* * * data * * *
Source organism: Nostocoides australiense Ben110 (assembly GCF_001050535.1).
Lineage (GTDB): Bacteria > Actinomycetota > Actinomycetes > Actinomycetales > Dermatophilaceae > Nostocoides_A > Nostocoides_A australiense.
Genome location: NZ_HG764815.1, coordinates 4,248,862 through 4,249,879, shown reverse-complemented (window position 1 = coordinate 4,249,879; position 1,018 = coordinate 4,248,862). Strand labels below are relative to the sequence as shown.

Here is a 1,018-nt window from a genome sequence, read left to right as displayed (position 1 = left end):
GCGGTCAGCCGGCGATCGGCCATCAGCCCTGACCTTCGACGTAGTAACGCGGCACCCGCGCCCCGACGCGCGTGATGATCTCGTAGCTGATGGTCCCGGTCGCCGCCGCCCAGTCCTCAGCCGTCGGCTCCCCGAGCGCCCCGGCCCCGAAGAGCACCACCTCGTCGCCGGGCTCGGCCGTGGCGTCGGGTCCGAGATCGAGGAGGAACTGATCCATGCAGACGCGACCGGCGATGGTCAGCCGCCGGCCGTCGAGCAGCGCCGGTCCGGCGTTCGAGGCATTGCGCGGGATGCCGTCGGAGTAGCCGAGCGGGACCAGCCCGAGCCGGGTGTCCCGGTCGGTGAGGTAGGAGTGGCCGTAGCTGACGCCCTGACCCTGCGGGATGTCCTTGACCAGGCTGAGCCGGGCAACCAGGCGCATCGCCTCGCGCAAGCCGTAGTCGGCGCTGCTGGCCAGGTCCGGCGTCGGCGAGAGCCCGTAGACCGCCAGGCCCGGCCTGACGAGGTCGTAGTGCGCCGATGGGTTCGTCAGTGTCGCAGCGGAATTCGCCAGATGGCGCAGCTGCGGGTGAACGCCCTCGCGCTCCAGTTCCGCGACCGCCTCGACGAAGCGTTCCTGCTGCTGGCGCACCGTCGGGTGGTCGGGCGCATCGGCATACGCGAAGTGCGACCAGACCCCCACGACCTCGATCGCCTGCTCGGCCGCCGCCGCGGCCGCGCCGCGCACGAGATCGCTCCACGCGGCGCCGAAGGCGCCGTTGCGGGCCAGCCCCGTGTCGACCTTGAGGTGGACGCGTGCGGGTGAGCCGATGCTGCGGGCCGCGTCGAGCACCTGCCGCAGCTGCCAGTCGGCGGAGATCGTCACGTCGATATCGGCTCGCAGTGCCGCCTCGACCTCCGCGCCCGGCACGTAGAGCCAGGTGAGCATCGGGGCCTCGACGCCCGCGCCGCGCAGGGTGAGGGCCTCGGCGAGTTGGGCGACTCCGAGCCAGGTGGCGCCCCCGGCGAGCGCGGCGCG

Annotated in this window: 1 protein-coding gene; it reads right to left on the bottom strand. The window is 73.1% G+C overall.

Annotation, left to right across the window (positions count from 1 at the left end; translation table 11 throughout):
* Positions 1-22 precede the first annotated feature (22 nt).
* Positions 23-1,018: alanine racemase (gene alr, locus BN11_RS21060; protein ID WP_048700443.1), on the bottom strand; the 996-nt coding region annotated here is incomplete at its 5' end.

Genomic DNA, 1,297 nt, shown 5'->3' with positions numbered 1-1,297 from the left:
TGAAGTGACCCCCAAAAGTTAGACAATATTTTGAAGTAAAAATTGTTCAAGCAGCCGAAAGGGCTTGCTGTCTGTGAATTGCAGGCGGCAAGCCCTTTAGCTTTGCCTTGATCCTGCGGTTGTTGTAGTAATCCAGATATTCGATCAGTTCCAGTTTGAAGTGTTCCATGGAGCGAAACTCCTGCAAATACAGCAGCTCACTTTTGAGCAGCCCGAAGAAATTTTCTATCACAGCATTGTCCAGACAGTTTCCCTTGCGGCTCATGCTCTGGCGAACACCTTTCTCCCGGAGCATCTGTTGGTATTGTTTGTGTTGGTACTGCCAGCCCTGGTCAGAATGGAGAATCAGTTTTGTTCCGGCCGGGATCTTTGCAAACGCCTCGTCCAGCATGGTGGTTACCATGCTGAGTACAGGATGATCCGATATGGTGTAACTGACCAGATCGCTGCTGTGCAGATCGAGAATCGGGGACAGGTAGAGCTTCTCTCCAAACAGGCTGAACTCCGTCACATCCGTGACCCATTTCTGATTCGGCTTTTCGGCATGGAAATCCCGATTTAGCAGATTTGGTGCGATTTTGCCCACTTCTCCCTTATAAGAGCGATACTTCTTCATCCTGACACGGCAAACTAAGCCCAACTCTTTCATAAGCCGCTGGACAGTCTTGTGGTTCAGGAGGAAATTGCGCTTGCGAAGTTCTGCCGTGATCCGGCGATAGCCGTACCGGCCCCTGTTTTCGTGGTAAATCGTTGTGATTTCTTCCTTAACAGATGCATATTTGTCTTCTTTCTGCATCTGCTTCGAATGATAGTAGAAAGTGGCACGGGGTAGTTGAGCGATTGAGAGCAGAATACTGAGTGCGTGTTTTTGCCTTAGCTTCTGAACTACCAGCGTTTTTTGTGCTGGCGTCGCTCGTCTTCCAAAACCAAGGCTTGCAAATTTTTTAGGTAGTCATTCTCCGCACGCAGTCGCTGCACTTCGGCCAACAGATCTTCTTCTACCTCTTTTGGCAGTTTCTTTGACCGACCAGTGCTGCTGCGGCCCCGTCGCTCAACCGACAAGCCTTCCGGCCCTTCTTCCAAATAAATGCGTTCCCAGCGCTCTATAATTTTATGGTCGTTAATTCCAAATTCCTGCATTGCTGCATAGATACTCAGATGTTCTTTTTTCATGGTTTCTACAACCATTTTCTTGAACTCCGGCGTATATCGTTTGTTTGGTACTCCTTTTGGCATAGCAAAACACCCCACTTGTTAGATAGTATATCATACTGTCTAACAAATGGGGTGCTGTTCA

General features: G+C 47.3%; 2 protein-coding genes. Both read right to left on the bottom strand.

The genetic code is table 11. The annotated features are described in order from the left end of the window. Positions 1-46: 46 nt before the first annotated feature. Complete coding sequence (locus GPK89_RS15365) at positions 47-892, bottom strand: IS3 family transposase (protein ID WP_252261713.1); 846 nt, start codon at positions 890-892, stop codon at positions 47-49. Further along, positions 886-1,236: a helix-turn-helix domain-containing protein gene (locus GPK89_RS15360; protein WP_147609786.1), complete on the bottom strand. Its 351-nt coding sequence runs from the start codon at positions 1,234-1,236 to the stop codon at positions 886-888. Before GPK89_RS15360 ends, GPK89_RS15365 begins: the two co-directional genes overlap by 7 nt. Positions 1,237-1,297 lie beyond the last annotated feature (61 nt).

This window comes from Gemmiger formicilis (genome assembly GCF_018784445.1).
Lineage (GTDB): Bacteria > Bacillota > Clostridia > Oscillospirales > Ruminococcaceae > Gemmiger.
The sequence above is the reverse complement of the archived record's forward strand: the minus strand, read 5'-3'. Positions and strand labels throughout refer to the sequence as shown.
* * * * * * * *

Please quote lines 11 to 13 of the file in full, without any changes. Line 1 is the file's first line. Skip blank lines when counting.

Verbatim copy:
TGAAGTGACCCCCAAAAGTTAGACAATATTTTGAAGTAAAAATTGTTCAAGCAGCCGAAAGGGCTTGCTGTCTGTGAATTGCAGGCGGCAAGCCCTTTAGCTTTGCCTTGATCCTGCGGTTGTTGTAGTAATCCAGATATTCGATCAGTTCCAGTTTGAAGTGTTCCATGGAGCGAAACTCCTGCAAATACAGCAGCTCACTTTTGAGCAGCCCGAAGAAATTTTCTATCACAGCATTGTCCAGACAGTTTCCCTTGCGGCTCATGCTCTGGCGAACACCTTTCTCCCGGAGCATCTGTTGGTATTGTTTGTGTTGGTACTGCCAGCCCTGGTCAGAATGGAGAATCAGTTTTGTTCCGGCCGGGATCTTTGCAAACGCCTCGTCCAGCATGGTGGTTACCATGCTGAGTACAGGATGATCCGATATGGTGTAACTGACCAGATCGCTGCTGTGCAGATCGAGAATCGGGGACAGGTAGAGCTTCTCTCCAAACAGGCTGAACTCCGTCACATCCGTGACCCATTTCTGATTCGGCTTTTCGGCATGGAAATCCCGATTTAGCAGATTTGGTGCGATTTTGCCCACTTCTCCCTTATAAGAGCGATACTTCTTCATCCTGACACGGCAAACTAAGCCCAACTCTTTCATAAGCCGCTGGACAGTCTTGTGGTTCAGGAGGAAATTGCGCTTGCGAAGTTCTGCCGTGATCCGGCGATAGCCGTACCGGCCCCTGTTTTCGTGGTAAATCGTTGTGATTTCTTCCTTAACAGATGCATATTTGTCTTCTTTCTGCATCTGCTTCGAATGATAGTAGAAAGTGGCACGGGGTAGTTGAGCGATTGAGAGCAGAATACTGAGTGCGTGTTTTTGCCTTAGCTTCTGAACTACCAGCGTTTTTTGTGCTGGCGTCGCTCGTCTTCCAAAACCAAGGCTTGCAAATTTTTTAGGTAGTCATTCTCCGCACGCAGTCGCTGCACTTCGGCCAACAGATCTTCTTCTACCTCTTTTGGCAGTTTCTTTGACCGACCAGTGCTGCTGCGGCCCCGTCGCTCAACCGACAAGCCTTCCGGCCCTTCTTCCAAATAAATGCGTTCCCAGCGCTCTATAATTTTATGGTCGTTAATTCCAAATTCCTGCATTGCTGCATAGATACTCAGATGTTCTTTTTTCATGGTTTCTACAACCATTTTCTTGAACTCCGGCGTATATCGTTTGTTTGGTACTCCTTTTGGCATAGCAAAACACCCCACTTGTTAGATAGTATATCATACTGTCTAACAAATGGGGTGCTGTTCA

General features: G+C 47.3%; 2 protein-coding genes. Both read right to left on the bottom strand.

The genetic code is table 11. The annotated features are described in order from the left end of the window. Positions 1-46: 46 nt before the first annotated feature. Complete coding sequence (locus GPK89_RS15365) at positions 47-892, bottom strand: IS3 family transposase (protein ID WP_252261713.1); 846 nt, start codon at positions 890-892, stop codon at positions 47-49. Further along, positions 886-1,236: a helix-turn-helix domain-containing protein gene (locus GPK89_RS15360; protein WP_147609786.1), complete on the bottom strand. Its 351-nt coding sequence runs from the start codon at positions 1,234-1,236 to the stop codon at positions 886-888. Before GPK89_RS15360 ends, GPK89_RS15365 begins: the two co-directional genes overlap by 7 nt. Positions 1,237-1,297 lie beyond the last annotated feature (61 nt).